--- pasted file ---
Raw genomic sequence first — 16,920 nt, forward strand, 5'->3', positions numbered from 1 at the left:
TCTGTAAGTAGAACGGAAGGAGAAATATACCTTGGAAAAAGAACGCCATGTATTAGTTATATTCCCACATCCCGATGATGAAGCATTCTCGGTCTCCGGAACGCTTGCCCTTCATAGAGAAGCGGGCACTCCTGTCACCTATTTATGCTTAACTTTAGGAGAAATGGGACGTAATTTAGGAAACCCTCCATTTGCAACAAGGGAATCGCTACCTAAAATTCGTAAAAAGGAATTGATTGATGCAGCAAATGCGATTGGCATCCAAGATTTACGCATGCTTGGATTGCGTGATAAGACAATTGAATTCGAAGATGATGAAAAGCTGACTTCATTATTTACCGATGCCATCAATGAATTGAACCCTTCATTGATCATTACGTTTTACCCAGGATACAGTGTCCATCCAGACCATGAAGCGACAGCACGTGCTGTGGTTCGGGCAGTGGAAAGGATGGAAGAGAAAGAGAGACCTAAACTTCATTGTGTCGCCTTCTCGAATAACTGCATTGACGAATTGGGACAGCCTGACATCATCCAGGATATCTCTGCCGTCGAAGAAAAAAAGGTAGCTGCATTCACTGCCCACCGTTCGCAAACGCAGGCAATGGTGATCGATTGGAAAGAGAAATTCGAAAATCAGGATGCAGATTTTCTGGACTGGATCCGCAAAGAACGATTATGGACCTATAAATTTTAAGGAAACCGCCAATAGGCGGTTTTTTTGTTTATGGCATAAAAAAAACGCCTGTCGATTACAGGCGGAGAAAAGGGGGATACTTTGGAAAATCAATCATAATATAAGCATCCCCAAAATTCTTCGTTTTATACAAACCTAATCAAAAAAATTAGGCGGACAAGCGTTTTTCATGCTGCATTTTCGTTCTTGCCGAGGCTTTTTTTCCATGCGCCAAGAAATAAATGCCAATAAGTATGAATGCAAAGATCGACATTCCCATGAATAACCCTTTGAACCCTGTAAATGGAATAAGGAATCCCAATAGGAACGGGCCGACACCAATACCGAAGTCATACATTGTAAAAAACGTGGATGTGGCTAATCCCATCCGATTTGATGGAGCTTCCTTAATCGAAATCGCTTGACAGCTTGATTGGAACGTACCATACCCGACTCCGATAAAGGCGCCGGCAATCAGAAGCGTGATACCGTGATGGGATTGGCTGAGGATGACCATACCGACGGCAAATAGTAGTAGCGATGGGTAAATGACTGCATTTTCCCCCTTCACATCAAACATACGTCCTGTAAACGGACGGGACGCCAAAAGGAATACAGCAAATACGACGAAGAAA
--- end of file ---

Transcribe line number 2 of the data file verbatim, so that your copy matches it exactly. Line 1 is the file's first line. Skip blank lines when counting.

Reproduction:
TCTGTAAGTAGAACGGAAGGAGAAATATACCTTGGAAAAAGAACGCCATGTATTAGTTATATTCCCACATCCCGATGATGAAGCATTCTCGGTCTCCGGAACGCTTGCCCTTCATAGAGAAGCGGGCACTCCTGTCACCTATTTATGCTTAACTTTAGGAGAAATGGGACGTAATTTAGGAAACCCTCCATTTGCAACAAGGGAATCGCTACCTAAAATTCGTAAAAAGGAATTGATTGATGCAGCAAATGCGATTGGCATCCAAGATTTACGCATGCTTGGATTGCGTGATAAGACAATTGAATTCGAAGATGATGAAAAGCTGACTTCATTATTTACCGATGCCATCAATGAATTGAACCCTTCATTGATCATTACGTTTTACCCAGGATACAGTGTCCATCCAGACCATGAAGCGACAGCACGTGCTGTGGTTCGGGCAGTGGAAAGGATGGAAGAGAAAGAGAGACCTAAACTTCATTGTGTCGCCTTCTCGAATAACTGCATTGACGAATTGGGACAGCCTGACATCATCCAGGATATCTCTGCCGTCGAAGAAAAAAAGGTAGCTGCATTCACTGCCCACCGTTCGCAAACGCAGGCAATGGTGATCGATTGGAAAGAGAAATTCGAAAATCAGGATGCAGATTTTCTGGACTGGATCCGCAAAGAACGATTATGGACCTATAAATTTTAAGGAAACCGCCAATAGGCGGTTTTTTTGTTTATGGCATAAAAAAAACGCCTGTCGATTACAGGCGGAGAAAAGGGGGATACTTTGGAAAATCAATCATAATATAAGCATCCCCAAAATTCTTCGTTTTATACAAACCTAATCAAAAAAATTAGGCGGACAAGCGTTTTTCATGCTGCATTTTCGTTCTTGCCGAGGCTTTTTTTCCATGCGCCAAGAAATAAATGCCAATAAGTATGAATGCAAAGATCGACATTCCCATGAATAACCCTTTGAACCCTGTAAATGGAATAAGGAATCCCAATAGGAACGGGCCGACACCAATACCGAAGTCATACATTGTAAAAAACGTGGATGTGGCTAATCCCATCCGATTTGATGGAGCTTCCTTAATCGAAATCGCTTGACAGCTTGATTGGAACGTACCATACCCGACTCCGATAAAGGCGCCGGCAATCAGAAGCGTGATACCGTGATGGGATTGGCTGAGGATGACCATACCGACGGCAAATAGTAGTAGCGATGGGTAAATGACTGCATTTTCCCCCTTCACATCAAACATACGTCCTGTAAACGGACGGGACGCCAAAAGGAATACAGCAAATACGACGAAGAAA